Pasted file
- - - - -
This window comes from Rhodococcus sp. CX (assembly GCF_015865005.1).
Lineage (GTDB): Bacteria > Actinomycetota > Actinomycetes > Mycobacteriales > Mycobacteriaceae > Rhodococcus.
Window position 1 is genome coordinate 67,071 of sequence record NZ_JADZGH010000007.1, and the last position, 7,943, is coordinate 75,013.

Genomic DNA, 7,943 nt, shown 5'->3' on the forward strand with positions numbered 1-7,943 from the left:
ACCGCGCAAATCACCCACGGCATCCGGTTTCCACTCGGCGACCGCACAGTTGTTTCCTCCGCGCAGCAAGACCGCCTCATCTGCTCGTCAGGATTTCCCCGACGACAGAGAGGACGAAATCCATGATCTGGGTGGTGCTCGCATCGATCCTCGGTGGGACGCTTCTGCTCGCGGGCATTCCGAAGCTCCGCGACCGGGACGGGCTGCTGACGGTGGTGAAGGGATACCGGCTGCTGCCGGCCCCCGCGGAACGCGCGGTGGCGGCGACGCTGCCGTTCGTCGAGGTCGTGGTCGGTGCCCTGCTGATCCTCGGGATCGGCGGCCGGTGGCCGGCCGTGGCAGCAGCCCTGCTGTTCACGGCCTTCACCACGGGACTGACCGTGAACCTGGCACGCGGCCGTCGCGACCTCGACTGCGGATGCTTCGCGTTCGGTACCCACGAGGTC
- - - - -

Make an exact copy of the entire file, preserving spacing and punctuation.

This window comes from Rhodococcus sp. CX (assembly GCF_015865005.1).
Lineage (GTDB): Bacteria > Actinomycetota > Actinomycetes > Mycobacteriales > Mycobacteriaceae > Rhodococcus.
Window position 1 is genome coordinate 67,071 of sequence record NZ_JADZGH010000007.1, and the last position, 7,943, is coordinate 75,013.

Genomic DNA, 7,943 nt, shown 5'->3' on the forward strand with positions numbered 1-7,943 from the left:
ACCGCGCAAATCACCCACGGCATCCGGTTTCCACTCGGCGACCGCACAGTTGTTTCCTCCGCGCAGCAAGACCGCCTCATCTGCTCGTCAGGATTTCCCCGACGACAGAGAGGACGAAATCCATGATCTGGGTGGTGCTCGCATCGATCCTCGGTGGGACGCTTCTGCTCGCGGGCATTCCGAAGCTCCGCGACCGGGACGGGCTGCTGACGGTGGTGAAGGGATACCGGCTGCTGCCGGCCCCCGCGGAACGCGCGGTGGCGGCGACGCTGCCGTTCGTCGAGGTCGTGGTCGGTGCCCTGCTGATCCTCGGGATCGGCGGCCGGTGGCCGGCCGTGGCAGCAGCCCTGCTGTTCACGGCCTTCACCACGGGACTGACCGTGAACCTGGCACGCGGCCGTCGCGACCTCGACTGCGGATGCTTCGCGTTCGGTACCCACGAGGTC